GANA Members Work to Get Ahead of Energy Issues During Glass Week
April 6, 2010
It's perhaps a tribute to the Glass Association of North America's
(GANA) Energy Committee that its first act of business during Glass
Week, in Las Vegas last week, was to create a second tier of membership
called a corresponding member. Because the popular committee could
not always assemble all of its busy voting members for a quorum,
the second tier allows GANA members to participate in the nearly
two-year-old committee as they like, while those dedicated members
participating in every meeting and conference call hold the right
When it came to work items during this year's meeting, at the top
of the list was a discussion of the American Society of Hearting,
Refrigerating and Air Conditioning Engineers (ASHRAE) updated 2010
standard, and the association's potential appeal of several of the
standard's key issues.
The 2010 revisions to Standard 90.1, Energy Standard for Buildings
Except Low-Rise Residential Buildings would change the prescriptive
path to, among other things, limit the window to wall ratio from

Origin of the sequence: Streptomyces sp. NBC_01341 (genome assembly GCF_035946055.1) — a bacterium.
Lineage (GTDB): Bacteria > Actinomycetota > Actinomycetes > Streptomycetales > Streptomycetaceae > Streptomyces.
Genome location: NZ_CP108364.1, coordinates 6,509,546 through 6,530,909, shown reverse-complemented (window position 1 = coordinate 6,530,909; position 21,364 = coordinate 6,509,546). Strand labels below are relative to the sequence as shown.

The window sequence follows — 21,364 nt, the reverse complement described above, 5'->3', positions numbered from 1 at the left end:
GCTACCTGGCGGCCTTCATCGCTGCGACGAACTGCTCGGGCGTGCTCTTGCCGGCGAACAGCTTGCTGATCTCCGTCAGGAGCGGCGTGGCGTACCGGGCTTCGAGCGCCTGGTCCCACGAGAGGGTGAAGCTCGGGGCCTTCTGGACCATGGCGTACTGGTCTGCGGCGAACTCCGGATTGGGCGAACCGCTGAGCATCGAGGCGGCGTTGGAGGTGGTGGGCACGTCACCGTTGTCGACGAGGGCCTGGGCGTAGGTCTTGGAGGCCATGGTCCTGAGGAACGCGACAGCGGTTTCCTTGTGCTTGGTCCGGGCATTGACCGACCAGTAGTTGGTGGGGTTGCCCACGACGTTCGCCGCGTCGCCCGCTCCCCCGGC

40 percent to 30 percent (CLICK
HERE to read the related article). The association has worked
tirelessly to prevent this and other revisions that would ultimately
limit the types of glass products used in buildings. Due to these
efforts ASHRAE is considering some compromises - but becausethe
timing of such compromises might not be soon enough GANA is looking
to submit an appeal insisting upon changing these new requirements
that could hurt the industry.
As Tom Culp of Birch Point Consulting, and now GANA's Glazing Industry
Code Committee commented, "For now, the 2010 version will have
a 30-percent limit and the 40-percent version will not be ready
in time. That's one reason we should bring forth this appeal. The
40 percent path that they're working on, it's not clear that they'll
finish that - ever," Culp added. "We're back to where
we were, which is just to fight before they pass the 30-percent
window to wall ratio as is."
The committee agreed to create a task group to take on the task
of preparing that appeal to ASHRAE.
Thom Zaremba, who also now represents GICC, said there will be a
number of appeals to the updated standard from other industries
before it is adopted. As Zaremba pointed out, if the codes are driving
to a 30-percent increase in energy efficiency this cycle, where
are they going to go next cycle?
Culp added with an attempt at optimism, saying, "Not everything
is negative on the ASHRAE side. We have opened their eyes to daylighting
and they're starting to make headway there."
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